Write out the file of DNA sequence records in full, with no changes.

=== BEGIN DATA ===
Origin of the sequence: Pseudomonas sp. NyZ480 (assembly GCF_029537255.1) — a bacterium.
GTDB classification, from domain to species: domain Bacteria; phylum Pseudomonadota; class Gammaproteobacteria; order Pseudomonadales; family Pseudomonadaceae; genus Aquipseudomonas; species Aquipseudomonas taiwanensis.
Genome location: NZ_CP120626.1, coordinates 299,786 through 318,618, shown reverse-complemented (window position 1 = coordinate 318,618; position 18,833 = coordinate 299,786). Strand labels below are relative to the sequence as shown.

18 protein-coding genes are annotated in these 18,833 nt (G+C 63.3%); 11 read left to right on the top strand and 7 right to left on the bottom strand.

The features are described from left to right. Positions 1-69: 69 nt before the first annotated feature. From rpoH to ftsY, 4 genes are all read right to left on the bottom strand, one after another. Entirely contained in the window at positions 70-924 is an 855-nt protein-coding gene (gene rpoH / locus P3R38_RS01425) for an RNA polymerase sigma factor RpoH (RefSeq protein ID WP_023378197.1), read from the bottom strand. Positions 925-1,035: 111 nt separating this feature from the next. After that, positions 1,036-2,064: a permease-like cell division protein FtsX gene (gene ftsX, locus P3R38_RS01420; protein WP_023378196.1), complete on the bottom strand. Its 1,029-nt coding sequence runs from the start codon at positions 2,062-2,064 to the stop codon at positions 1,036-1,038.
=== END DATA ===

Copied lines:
Origin of the sequence: Pseudomonas sp. NyZ480 (assembly GCF_029537255.1) — a bacterium.
GTDB classification, from domain to species: domain Bacteria; phylum Pseudomonadota; class Gammaproteobacteria; order Pseudomonadales; family Pseudomonadaceae; genus Aquipseudomonas; species Aquipseudomonas taiwanensis.
Genome location: NZ_CP120626.1, coordinates 299,786 through 318,618, shown reverse-complemented (window position 1 = coordinate 318,618; position 18,833 = coordinate 299,786). Strand labels below are relative to the sequence as shown.

18 protein-coding genes are annotated in these 18,833 nt (G+C 63.3%); 11 read left to right on the top strand and 7 right to left on the bottom strand.

The features are described from left to right. Positions 1-69: 69 nt before the first annotated feature. From rpoH to ftsY, 4 genes are all read right to left on the bottom strand, one after another. Entirely contained in the window at positions 70-924 is an 855-nt protein-coding gene (gene rpoH / locus P3R38_RS01425) for an RNA polymerase sigma factor RpoH (RefSeq protein ID WP_023378197.1), read from the bottom strand. Positions 925-1,035: 111 nt separating this feature from the next. After that, positions 1,036-2,064: a permease-like cell division protein FtsX gene (gene ftsX, locus P3R38_RS01420; protein WP_023378196.1), complete on the bottom strand. Its 1,029-nt coding sequence runs from the start codon at positions 2,062-2,064 to the stop codon at positions 1,036-1,038.